is an incurable disease characterized by high blood glucose levels.
This is the result of the body's inability to produce or use insulin.
One of the complications of diabetes is short term
memory loss - and in this article we'll look at the
different variations of the disease and how each type can be a cause of
What is Diabetes?
Diabetes is a group of diseases which affects
nearly 24 million (8%) of the US population. The condition is is
categorized into three different forms:
is a genetic defect usually diagnosed in children and young adults. It
arises from the inability to produce the hormone insulin, which is
needed every time you eat to convert sugar and starches into energy.
People with Type 1 diabetes usually need to inject insulin into their
bodies and constantly be aware of their blood sugar levels.
Fortunately, this most extreme form of diabetes only affects 5-10% of
all sufferers but with no cure is does remain a lifelong condition.
is the most common form of diabetes and millions of Americans have been
diagnosed, although many more are at high risk. This condition is often
diagnosed later in life when the body can no longer produce enough
insulin, or the cells begin to ignore the insulin. Without
intervention, this can lead to serious complications including heart
disease, high blood pressure and stroke.
Gestational Diabetes is
a temporary form of the disease which affects around 4% of all pregnant
women at 28 weeks or later. It begins when hormones from the placenta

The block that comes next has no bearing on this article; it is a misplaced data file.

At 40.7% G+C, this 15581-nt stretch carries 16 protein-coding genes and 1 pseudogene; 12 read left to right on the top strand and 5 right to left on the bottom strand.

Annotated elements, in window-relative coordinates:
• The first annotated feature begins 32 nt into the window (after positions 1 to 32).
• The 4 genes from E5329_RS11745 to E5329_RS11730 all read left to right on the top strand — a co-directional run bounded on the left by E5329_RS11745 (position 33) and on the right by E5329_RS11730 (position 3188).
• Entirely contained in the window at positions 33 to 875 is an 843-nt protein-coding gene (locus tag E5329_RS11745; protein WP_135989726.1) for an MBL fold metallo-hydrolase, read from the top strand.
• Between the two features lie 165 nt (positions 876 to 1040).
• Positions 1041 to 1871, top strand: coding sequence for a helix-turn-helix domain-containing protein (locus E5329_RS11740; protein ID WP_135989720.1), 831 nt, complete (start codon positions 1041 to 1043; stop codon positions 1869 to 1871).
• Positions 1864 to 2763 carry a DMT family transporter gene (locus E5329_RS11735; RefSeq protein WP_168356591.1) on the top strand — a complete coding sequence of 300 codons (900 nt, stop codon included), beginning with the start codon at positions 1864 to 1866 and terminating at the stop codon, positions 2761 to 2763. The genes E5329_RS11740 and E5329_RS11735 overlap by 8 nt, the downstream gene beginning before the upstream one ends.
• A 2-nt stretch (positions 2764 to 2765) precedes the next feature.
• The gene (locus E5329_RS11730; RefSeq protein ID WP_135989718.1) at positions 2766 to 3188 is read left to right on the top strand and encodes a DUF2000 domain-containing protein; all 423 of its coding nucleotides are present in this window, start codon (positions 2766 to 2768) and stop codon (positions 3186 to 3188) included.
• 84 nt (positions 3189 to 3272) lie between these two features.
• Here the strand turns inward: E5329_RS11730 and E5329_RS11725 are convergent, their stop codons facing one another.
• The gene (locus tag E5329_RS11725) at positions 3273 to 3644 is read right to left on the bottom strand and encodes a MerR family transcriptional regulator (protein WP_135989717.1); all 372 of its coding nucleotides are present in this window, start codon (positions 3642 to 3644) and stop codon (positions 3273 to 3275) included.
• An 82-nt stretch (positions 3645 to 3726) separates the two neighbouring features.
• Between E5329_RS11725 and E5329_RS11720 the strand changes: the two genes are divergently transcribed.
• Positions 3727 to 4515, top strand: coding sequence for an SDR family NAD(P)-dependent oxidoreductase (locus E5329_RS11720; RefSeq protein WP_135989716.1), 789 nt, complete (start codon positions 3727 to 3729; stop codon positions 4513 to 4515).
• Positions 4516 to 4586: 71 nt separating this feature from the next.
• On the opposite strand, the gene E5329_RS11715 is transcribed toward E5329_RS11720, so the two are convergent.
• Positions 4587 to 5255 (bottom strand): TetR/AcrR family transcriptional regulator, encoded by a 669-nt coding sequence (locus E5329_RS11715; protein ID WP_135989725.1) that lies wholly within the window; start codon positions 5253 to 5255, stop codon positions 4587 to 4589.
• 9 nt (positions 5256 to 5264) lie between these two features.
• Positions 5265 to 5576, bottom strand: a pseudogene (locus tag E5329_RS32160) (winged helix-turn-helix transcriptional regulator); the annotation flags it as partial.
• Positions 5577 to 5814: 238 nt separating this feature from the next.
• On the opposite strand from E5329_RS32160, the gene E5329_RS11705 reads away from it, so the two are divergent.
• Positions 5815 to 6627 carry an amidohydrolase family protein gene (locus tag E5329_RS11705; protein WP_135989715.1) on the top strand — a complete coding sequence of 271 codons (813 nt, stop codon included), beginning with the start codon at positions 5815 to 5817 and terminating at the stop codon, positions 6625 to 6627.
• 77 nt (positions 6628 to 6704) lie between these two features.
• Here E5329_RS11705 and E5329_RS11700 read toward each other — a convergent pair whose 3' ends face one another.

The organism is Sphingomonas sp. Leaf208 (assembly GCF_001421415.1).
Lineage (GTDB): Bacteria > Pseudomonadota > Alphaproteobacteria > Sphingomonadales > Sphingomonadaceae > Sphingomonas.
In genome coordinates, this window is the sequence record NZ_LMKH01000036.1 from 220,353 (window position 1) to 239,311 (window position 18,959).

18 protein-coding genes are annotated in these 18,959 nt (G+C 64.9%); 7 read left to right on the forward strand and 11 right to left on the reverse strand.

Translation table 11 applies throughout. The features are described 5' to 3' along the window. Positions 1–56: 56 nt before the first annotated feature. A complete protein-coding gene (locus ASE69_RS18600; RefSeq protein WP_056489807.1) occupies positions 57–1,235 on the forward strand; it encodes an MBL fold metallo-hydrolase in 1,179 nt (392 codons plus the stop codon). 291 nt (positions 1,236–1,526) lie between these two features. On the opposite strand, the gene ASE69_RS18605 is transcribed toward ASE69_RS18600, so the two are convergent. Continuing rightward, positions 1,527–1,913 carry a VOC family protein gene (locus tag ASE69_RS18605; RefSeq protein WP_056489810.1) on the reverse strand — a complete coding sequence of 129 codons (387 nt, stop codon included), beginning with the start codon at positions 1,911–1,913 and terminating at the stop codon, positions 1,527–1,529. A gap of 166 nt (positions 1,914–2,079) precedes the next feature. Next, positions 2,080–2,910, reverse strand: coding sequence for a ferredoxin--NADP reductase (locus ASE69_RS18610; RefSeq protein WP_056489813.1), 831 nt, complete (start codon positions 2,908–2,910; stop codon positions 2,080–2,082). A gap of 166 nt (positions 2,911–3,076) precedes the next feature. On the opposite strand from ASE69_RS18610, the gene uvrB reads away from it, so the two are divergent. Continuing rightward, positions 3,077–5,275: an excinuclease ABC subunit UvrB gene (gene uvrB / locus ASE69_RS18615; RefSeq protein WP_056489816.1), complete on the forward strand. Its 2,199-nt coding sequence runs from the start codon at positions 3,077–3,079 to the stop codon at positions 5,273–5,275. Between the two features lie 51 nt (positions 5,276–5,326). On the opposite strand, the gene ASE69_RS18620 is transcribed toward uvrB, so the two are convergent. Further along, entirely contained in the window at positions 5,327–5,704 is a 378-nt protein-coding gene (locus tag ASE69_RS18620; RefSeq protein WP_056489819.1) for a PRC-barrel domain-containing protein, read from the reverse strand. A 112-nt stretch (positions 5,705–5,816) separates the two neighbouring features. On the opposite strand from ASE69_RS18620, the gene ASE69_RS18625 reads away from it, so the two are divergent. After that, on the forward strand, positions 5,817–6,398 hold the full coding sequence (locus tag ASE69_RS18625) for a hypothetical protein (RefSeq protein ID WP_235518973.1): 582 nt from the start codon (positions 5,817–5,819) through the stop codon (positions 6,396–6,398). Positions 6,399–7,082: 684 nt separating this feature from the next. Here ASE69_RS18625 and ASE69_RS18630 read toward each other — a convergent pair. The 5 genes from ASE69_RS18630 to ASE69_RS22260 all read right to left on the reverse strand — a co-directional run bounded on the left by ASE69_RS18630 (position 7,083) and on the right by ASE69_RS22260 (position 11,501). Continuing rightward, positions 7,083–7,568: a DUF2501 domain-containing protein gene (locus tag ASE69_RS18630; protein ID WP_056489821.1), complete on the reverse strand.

block the action of the mother's insulin. The condition corrects itself
after the birth but it is very important to maintain healthy blood
sugar levels during pregnancy to avoid serious complications for both
mother and baby.
Diabetes and Memory Loss
People who suffer from diabetes must take extra
care to control their condition so that their blood sugar levels never
get too high - or too low. They must carefully monitor how much and
what kind of foods they eat, how much physical exercise they do, and in
the case of Type 1 diabetes, how much insulin they inject into
When diabetes is left uncontrolled is can lead to memory
loss. There is limited storage for glucose in the brain,
and it must pass through the blood-brain barrier where its intake is
regulated. We need a constant supply of glucose to the brain in order
to maintain normal brain functioning. So when a diabetic person becomes
hyperglycemic (too much glucose) or hypoglycemic (too little glucose)
the brain functioning suffers...
Neurotransmission is the passage of signals from
one nerve cell to another, via chemicals or electrical signals. To
function properly, it requires a high metabolic rate in the brain and a
constant supply of glucose.
When you are learning new information and
committing it to memory, it is essential that neurotransmission can
take place. Any lag in the process will severely impede your ability to
learn and remember. This can affect everyone on some level - remember a
time when you skipped breakfast and couldn't concentrate all morning
till you ate something?
For diabetics, the risk of failing
neurotransmission occurs daily, no matter whether they have Type 1,
Type 2 or Gestational Diabetes. You may think that high glucose levels
could accelerate your brain functioning but this is just as damaging as